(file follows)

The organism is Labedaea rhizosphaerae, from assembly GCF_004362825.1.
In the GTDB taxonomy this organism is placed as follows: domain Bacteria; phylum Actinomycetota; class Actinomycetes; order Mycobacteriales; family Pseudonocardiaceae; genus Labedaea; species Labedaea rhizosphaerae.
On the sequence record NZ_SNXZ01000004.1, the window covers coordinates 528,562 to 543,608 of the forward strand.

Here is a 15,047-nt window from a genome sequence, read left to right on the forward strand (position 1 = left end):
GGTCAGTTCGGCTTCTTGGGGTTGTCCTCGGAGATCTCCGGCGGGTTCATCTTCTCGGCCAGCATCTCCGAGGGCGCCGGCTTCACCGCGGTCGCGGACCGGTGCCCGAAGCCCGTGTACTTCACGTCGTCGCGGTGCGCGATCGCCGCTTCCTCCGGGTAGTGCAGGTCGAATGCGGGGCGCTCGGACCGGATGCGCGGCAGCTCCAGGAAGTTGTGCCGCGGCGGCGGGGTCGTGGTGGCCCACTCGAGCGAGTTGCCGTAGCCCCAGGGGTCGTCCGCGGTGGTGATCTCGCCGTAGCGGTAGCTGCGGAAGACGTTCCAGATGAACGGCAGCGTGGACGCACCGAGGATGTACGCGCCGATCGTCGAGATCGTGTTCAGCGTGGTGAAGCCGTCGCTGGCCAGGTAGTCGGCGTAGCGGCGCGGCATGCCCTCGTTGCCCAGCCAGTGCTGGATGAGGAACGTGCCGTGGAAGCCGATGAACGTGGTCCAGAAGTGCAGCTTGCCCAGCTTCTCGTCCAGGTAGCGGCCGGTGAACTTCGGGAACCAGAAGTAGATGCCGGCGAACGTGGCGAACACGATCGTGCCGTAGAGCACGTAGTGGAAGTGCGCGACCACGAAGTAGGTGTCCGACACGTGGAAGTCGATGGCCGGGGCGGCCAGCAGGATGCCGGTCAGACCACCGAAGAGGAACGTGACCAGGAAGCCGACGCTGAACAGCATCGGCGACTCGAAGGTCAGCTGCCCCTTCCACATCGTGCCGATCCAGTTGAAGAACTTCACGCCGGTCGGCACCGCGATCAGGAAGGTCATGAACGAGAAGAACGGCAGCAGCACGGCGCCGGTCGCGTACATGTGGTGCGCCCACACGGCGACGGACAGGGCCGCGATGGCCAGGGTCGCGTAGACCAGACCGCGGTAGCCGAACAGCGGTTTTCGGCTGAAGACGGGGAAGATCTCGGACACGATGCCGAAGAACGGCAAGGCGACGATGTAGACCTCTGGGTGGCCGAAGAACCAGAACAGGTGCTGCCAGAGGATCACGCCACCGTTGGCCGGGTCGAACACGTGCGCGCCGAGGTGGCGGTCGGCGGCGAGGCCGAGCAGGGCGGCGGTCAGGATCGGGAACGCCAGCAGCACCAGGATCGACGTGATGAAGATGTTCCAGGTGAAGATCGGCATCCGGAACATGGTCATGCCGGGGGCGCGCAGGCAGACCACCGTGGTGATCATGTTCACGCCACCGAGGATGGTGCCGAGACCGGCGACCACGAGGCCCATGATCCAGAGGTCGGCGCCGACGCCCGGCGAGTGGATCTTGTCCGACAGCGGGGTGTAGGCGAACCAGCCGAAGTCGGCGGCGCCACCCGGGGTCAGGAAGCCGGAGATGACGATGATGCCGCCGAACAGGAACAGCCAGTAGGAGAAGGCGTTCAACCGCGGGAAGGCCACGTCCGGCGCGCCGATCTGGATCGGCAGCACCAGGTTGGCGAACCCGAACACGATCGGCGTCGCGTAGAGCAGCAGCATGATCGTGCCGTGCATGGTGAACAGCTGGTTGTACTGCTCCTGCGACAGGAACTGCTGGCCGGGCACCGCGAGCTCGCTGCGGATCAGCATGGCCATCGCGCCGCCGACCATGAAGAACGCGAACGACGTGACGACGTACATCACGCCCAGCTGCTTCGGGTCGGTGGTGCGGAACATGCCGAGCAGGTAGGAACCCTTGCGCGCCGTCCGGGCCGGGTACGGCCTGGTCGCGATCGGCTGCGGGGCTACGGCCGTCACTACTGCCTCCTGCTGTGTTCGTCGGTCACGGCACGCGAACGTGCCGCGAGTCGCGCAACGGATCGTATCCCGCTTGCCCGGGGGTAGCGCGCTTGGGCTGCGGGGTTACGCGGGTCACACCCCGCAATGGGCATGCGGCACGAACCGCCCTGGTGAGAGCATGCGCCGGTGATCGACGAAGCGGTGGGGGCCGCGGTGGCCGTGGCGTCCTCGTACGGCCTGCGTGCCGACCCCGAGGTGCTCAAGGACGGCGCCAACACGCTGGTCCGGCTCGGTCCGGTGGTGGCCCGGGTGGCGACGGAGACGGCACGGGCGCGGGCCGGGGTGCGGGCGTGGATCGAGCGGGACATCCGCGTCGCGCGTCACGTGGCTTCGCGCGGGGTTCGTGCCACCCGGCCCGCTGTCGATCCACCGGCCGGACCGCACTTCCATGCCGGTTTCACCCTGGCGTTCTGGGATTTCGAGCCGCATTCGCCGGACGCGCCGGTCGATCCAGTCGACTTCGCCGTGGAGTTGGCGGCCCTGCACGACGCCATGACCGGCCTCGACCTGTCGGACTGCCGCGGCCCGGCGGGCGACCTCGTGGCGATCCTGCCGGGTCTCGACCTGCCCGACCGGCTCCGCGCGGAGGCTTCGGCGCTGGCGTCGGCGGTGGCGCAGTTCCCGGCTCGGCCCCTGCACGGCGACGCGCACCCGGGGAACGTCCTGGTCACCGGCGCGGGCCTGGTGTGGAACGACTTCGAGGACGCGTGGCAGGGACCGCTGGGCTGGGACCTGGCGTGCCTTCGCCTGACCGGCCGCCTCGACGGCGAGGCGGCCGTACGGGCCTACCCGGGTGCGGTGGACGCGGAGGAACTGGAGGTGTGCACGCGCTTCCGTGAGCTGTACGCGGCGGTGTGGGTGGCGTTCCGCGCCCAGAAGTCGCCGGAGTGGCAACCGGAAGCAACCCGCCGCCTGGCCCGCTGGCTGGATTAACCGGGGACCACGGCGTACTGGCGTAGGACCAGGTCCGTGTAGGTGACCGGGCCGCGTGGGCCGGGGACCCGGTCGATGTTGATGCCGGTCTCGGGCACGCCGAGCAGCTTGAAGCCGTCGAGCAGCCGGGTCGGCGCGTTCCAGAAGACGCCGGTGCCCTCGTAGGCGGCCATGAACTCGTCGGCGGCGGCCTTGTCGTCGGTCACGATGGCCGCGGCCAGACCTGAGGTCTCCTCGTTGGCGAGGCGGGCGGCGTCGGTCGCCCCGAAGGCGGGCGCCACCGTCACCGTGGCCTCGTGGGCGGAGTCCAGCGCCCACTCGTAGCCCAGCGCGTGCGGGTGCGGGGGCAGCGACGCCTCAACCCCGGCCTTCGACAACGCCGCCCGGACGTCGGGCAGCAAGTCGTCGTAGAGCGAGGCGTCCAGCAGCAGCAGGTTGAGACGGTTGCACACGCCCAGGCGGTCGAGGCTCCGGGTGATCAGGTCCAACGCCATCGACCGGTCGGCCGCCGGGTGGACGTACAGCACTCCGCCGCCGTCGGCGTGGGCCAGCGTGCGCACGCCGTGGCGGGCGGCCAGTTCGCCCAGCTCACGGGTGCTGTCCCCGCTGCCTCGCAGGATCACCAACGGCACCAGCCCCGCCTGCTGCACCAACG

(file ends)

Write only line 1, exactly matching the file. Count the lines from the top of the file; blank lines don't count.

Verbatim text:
The organism is Labedaea rhizosphaerae, from assembly GCF_004362825.1.